Anthemis arvensis

Scientific Name Anthemis arvensis
Common Names English: Corn chamomile; German: Acker-Hundskamille, French: Anthémis des champs
Description Annual or hardy-annual (facultative biennial) seed-propagated weed with a spindle-shaped root and slight chamomile scent.

Descriptions

Characteristic Features

Receptacle of the flower head filled with paleas (Matricaria species have hollow or pulpy filled receptacle).

Cotyledons

Very small, broad oval, light green, sessile, prostrate.

Stems

Erect, usually ramified, often lightly haired, up to 50 cm (19.68 inch) high.

Leaves

Usually multi-pinnatifid with broad, linear-lanceolate, undivided or doubly to triply dentate tips, softly haired.

Propagatio Organs

Flowers

Heads single, with yellow disk florets and white ray florets.
Receptacle conical toward the end of the flower, filled.

Flowering Period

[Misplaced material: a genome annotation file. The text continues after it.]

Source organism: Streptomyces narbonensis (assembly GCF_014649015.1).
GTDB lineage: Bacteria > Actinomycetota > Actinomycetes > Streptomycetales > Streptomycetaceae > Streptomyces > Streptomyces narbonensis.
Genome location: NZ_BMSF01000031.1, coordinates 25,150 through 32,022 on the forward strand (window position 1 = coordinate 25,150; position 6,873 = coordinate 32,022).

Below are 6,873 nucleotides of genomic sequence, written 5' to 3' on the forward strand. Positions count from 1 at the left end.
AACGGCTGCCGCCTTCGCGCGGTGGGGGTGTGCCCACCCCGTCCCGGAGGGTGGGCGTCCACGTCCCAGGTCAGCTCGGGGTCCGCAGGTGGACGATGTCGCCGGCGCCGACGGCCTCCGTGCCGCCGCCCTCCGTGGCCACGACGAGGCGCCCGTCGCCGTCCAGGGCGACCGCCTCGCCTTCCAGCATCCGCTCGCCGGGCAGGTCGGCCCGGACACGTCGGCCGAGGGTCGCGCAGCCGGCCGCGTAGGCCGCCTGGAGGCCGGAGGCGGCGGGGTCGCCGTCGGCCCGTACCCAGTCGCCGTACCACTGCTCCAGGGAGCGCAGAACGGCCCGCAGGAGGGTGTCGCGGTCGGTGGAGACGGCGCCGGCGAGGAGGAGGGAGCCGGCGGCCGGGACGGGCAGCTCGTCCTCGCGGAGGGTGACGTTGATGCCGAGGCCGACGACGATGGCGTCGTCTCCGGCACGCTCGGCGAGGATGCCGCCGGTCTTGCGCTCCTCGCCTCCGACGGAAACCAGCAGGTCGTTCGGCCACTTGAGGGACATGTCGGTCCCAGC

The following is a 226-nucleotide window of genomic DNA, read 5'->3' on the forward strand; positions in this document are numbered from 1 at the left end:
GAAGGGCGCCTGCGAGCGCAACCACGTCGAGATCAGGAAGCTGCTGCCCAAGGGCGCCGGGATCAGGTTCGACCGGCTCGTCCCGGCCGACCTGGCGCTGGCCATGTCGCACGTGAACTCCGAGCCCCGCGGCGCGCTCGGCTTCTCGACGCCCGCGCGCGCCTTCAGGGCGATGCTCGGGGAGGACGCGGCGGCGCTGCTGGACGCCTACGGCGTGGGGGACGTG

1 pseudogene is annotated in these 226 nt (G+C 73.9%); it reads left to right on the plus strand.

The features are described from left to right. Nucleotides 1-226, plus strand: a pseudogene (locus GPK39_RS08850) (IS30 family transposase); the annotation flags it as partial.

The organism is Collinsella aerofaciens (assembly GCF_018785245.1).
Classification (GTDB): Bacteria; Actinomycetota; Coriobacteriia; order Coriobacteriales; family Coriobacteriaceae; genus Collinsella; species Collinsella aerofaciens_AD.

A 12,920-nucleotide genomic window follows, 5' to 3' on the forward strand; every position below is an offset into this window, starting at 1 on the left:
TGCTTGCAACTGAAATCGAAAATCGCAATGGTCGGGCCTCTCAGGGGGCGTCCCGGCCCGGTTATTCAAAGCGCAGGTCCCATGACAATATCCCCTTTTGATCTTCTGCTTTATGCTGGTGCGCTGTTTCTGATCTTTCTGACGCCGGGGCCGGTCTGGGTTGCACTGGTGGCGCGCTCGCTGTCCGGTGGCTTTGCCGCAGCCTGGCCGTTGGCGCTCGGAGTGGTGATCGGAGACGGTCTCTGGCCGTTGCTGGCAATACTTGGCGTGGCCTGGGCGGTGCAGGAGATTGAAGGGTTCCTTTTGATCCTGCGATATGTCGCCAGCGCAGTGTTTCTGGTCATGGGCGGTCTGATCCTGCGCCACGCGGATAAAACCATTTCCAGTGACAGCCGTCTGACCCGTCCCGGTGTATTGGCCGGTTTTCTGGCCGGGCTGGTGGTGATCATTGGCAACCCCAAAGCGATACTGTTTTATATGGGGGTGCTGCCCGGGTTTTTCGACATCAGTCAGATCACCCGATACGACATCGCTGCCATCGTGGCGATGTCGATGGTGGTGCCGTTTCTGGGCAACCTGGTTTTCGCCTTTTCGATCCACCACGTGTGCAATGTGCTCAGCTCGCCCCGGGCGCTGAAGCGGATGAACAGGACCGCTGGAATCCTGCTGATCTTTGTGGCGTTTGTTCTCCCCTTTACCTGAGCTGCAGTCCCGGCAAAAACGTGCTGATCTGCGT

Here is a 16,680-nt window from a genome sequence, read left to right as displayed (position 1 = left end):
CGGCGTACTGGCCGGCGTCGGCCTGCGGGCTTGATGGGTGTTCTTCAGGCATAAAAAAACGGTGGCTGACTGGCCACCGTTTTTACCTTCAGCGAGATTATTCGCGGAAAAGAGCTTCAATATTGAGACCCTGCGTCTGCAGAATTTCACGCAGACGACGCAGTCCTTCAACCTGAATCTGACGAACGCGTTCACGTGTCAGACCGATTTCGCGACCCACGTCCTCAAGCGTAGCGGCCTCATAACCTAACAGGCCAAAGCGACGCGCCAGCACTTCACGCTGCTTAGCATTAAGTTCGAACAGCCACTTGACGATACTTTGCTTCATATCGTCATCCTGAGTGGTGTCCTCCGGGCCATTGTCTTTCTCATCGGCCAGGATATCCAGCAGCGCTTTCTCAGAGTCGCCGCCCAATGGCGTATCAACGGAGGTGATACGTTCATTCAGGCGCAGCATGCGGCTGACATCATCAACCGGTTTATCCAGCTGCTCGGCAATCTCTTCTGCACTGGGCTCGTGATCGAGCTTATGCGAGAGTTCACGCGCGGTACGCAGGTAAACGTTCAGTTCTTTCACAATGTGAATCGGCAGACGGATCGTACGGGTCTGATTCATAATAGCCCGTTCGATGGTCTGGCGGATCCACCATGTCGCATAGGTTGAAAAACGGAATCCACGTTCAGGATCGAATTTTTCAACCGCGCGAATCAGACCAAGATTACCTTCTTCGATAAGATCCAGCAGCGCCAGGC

Early summer - autumn.

Fruit

One-seeded indehiscent fruit.

Seeds

Germination from autumn - spring. Seeds are slightly crooked and costate.

Viability Of Seeds

> 10 years.

Propagation

5,000 seeds/plant, surface germination.

Occurrence

Habitat

Arable land, waste places.

Soil

A. arvnsis prefers lighter sandy soils and is an indicator of soil acidification.

Additional Crop Information

Also in open stands in clover crops but rarely in rye.

Agricultural Importance

Very adaptable to different temperatures for germination; however, not very competitive in dense crop stands.

Control

Integrated Crop Management

Easy to control with mechanical weeding.

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